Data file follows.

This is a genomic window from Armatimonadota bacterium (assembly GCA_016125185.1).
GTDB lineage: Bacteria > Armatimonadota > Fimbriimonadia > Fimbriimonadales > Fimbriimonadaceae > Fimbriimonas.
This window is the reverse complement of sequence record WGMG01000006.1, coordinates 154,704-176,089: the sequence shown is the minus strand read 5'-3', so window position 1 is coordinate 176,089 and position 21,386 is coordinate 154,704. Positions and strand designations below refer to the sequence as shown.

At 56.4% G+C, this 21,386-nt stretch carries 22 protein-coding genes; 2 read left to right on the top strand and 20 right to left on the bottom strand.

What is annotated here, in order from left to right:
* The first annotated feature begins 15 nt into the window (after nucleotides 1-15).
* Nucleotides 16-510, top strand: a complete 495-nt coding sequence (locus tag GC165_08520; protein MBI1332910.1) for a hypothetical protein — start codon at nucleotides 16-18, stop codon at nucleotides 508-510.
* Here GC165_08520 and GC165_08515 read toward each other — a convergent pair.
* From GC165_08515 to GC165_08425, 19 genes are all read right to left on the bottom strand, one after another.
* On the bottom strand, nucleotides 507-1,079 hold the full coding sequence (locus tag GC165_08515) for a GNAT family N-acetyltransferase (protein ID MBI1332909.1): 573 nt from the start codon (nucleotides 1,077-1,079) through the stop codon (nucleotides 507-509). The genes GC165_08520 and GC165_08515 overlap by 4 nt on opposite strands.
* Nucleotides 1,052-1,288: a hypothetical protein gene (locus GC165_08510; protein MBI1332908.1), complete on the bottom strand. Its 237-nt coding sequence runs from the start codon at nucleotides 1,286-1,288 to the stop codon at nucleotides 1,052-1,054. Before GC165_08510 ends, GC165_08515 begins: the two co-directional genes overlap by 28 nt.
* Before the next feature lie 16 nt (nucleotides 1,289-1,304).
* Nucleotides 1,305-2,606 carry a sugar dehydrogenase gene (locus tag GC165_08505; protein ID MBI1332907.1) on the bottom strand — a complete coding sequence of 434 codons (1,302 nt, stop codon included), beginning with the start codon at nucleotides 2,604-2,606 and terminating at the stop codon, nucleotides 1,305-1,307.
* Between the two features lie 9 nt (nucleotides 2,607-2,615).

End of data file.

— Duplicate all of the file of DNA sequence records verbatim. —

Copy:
This is a genomic window from Armatimonadota bacterium (assembly GCA_016125185.1).
GTDB lineage: Bacteria > Armatimonadota > Fimbriimonadia > Fimbriimonadales > Fimbriimonadaceae > Fimbriimonas.
This window is the reverse complement of sequence record WGMG01000006.1, coordinates 154,704-176,089: the sequence shown is the minus strand read 5'-3', so window position 1 is coordinate 176,089 and position 21,386 is coordinate 154,704. Positions and strand designations below refer to the sequence as shown.

At 56.4% G+C, this 21,386-nt stretch carries 22 protein-coding genes; 2 read left to right on the top strand and 20 right to left on the bottom strand.

What is annotated here, in order from left to right:
* The first annotated feature begins 15 nt into the window (after nucleotides 1-15).
* Nucleotides 16-510, top strand: a complete 495-nt coding sequence (locus tag GC165_08520; protein MBI1332910.1) for a hypothetical protein — start codon at nucleotides 16-18, stop codon at nucleotides 508-510.
* Here GC165_08520 and GC165_08515 read toward each other — a convergent pair.
* From GC165_08515 to GC165_08425, 19 genes are all read right to left on the bottom strand, one after another.
* On the bottom strand, nucleotides 507-1,079 hold the full coding sequence (locus tag GC165_08515) for a GNAT family N-acetyltransferase (protein ID MBI1332909.1): 573 nt from the start codon (nucleotides 1,077-1,079) through the stop codon (nucleotides 507-509). The genes GC165_08520 and GC165_08515 overlap by 4 nt on opposite strands.
* Nucleotides 1,052-1,288: a hypothetical protein gene (locus GC165_08510; protein MBI1332908.1), complete on the bottom strand. Its 237-nt coding sequence runs from the start codon at nucleotides 1,286-1,288 to the stop codon at nucleotides 1,052-1,054. Before GC165_08510 ends, GC165_08515 begins: the two co-directional genes overlap by 28 nt.
* Before the next feature lie 16 nt (nucleotides 1,289-1,304).
* Nucleotides 1,305-2,606 carry a sugar dehydrogenase gene (locus tag GC165_08505; protein ID MBI1332907.1) on the bottom strand — a complete coding sequence of 434 codons (1,302 nt, stop codon included), beginning with the start codon at nucleotides 2,604-2,606 and terminating at the stop codon, nucleotides 1,305-1,307.
* Between the two features lie 9 nt (nucleotides 2,607-2,615).